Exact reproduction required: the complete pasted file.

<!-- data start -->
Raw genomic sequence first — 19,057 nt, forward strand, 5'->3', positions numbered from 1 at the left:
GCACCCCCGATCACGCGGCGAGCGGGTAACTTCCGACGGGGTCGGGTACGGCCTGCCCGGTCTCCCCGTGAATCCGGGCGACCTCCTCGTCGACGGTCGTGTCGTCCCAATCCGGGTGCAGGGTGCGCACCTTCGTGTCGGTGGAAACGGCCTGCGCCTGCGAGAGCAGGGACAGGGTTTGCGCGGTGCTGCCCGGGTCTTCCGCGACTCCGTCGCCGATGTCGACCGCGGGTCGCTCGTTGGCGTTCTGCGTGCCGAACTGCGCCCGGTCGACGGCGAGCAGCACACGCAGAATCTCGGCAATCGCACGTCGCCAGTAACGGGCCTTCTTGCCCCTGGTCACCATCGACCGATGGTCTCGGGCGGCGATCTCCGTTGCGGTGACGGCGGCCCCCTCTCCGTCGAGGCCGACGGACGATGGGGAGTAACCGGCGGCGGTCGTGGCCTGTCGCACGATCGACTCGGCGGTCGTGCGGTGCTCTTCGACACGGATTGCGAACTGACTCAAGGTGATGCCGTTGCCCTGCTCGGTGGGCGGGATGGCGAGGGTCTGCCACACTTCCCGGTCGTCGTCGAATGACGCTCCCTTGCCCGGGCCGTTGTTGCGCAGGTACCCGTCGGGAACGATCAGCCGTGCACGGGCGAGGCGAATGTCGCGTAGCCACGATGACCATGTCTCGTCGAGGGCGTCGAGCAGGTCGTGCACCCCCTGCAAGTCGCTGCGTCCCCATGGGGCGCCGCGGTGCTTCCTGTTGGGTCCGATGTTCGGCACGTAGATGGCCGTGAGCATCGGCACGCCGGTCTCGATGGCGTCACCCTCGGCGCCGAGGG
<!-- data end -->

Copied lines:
Raw genomic sequence first — 19,057 nt, forward strand, 5'->3', positions numbered from 1 at the left:
GCACCCCCGATCACGCGGCGAGCGGGTAACTTCCGACGGGGTCGGGTACGGCCTGCCCGGTCTCCCCGTGAATCCGGGCGACCTCCTCGTCGACGGTCGTGTCGTCCCAATCCGGGTGCAGGGTGCGCACCTTCGTGTCGGTGGAAACGGCCTGCGCCTGCGAGAGCAGGGACAGGGTTTGCGCGGTGCTGCCCGGGTCTTCCGCGACTCCGTCGCCGATGTCGACCGCGGGTCGCTCGTTGGCGTTCTGCGTGCCGAACTGCGCCCGGTCGACGGCGAGCAGCACACGCAGAATCTCGGCAATCGCACGTCGCCAGTAACGGGCCTTCTTGCCCCTGGTCACCATCGACCGATGGTCTCGGGCGGCGATCTCCGTTGCGGTGACGGCGGCCCCCTCTCCGTCGAGGCCGACGGACGATGGGGAGTAACCGGCGGCGGTCGTGGCCTGTCGCACGATCGACTCGGCGGTCGTGCGGTGCTCTTCGACACGGATTGCGAACTGACTCAAGGTGATGCCGTTGCCCTGCTCGGTGGGCGGGATGGCGAGGGTCTGCCACACTTCCCGGTCGTCGTCGAATGACGCTCCCTTGCCCGGGCCGTTGTTGCGCAGGTACCCGTCGGGAACGATCAGCCGTGCACGGGCGAGGCGAATGTCGCGTAGCCACGATGACCATGTCTCGTCGAGGGCGTCGAGCAGGTCGTGCACCCCCTGCAAGTCGCTGCGTCCCCATGGGGCGCCGCGGTGCTTCCTGTTGGGTCCGATGTTCGGCACGTAGATGGCCGTGAGCATCGGCACGCCGGTCTCGATGGCGTCACCCTCGGCGCCGAGGG